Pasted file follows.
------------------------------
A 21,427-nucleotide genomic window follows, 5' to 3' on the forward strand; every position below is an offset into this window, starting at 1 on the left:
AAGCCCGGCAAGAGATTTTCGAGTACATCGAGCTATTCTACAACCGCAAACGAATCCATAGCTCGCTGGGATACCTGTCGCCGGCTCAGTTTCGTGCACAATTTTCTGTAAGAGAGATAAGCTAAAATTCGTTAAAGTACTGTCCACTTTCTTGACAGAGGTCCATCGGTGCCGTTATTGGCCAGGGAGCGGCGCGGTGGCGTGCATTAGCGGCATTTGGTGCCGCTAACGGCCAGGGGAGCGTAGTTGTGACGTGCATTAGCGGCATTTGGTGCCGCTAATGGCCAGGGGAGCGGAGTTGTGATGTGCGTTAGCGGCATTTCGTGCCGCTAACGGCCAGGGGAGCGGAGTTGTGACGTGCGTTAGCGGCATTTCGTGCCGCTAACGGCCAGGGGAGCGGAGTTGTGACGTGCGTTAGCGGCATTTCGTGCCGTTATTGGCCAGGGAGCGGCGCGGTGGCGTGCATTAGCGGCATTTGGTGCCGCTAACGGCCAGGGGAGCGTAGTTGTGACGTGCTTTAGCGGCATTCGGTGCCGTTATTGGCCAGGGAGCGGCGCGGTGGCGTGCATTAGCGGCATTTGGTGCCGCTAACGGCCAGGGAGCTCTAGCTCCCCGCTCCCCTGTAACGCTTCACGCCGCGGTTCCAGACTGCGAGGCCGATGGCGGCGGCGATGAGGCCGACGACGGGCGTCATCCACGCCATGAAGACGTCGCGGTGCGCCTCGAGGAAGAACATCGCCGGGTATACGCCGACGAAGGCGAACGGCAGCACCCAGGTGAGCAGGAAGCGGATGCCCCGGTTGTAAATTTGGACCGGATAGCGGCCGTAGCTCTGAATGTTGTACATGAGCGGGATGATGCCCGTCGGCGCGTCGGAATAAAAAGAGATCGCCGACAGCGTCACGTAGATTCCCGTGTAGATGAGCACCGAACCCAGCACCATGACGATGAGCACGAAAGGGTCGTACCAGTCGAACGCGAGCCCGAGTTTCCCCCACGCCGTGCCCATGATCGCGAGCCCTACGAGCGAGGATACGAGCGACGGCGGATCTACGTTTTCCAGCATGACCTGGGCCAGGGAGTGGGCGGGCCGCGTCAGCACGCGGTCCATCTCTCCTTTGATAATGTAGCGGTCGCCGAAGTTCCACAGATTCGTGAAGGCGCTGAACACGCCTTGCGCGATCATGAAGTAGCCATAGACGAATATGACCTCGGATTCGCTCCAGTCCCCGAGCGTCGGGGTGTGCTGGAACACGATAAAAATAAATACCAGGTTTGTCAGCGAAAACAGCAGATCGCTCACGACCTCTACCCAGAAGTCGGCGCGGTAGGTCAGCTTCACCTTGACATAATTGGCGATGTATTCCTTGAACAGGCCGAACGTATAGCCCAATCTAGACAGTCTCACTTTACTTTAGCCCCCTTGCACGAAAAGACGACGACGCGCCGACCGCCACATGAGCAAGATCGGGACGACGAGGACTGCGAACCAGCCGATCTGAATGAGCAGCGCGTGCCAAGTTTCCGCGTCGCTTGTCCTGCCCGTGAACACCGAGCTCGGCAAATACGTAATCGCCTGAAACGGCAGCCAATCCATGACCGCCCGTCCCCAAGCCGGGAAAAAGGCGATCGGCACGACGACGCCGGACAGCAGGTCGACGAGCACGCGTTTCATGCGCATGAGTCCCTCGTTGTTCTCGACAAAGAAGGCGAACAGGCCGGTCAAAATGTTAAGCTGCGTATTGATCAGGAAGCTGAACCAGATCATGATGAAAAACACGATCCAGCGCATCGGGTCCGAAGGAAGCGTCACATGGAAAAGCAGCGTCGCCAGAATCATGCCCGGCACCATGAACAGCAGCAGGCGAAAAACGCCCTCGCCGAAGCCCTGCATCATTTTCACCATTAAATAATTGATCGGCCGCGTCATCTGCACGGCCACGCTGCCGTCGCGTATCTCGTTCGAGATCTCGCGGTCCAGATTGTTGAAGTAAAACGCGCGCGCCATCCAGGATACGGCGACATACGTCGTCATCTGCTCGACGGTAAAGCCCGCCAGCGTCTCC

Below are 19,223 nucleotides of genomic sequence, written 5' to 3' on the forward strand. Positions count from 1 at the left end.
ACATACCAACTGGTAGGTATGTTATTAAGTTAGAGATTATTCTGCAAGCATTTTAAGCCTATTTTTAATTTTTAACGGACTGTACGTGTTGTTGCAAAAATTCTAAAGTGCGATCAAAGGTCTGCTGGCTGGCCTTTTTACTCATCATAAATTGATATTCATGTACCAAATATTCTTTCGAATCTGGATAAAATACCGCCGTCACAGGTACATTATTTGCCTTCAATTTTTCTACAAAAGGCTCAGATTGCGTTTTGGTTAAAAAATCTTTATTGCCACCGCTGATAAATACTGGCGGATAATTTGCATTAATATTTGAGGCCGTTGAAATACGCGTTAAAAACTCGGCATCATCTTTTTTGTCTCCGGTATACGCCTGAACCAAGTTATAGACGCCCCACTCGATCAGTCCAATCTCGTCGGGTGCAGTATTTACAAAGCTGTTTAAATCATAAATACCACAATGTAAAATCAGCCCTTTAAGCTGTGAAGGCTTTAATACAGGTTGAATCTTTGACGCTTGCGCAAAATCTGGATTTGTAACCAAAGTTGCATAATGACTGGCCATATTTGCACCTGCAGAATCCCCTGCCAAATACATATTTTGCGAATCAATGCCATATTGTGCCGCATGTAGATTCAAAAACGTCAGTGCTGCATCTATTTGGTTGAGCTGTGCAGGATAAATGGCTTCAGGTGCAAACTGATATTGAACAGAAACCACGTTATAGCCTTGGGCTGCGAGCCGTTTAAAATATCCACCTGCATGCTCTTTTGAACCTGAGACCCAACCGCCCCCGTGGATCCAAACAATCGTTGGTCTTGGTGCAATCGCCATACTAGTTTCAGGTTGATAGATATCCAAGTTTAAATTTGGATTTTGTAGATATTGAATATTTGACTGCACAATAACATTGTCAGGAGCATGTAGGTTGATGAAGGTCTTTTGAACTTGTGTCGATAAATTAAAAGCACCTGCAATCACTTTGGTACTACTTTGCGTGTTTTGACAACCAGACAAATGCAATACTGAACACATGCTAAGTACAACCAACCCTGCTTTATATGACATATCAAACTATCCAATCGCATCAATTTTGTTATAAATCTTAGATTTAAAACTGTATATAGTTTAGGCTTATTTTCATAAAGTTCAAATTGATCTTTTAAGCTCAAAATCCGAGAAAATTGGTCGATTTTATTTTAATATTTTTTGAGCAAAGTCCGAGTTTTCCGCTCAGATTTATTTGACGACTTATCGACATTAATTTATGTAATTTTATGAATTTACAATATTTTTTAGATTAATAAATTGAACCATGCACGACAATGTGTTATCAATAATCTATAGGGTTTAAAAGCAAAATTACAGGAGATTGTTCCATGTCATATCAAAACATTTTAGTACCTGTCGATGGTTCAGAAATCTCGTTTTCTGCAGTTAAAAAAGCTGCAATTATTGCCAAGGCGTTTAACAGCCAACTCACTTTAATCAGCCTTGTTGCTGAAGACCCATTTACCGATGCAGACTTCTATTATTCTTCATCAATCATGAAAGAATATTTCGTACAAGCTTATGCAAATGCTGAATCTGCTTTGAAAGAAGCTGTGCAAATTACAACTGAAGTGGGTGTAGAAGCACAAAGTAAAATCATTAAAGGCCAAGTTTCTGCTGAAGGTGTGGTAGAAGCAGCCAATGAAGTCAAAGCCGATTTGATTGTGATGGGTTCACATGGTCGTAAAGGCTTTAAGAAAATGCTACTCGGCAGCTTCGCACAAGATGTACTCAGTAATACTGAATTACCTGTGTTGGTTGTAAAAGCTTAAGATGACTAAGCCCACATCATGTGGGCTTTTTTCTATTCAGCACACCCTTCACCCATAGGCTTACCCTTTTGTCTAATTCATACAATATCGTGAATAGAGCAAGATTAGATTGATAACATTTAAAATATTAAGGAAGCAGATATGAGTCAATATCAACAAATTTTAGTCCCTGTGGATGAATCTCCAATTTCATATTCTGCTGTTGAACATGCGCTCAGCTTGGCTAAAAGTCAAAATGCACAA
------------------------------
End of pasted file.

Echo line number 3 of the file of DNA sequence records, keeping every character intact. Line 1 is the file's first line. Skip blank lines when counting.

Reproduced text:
Below are 19,223 nucleotides of genomic sequence, written 5' to 3' on the forward strand. Positions count from 1 at the left end.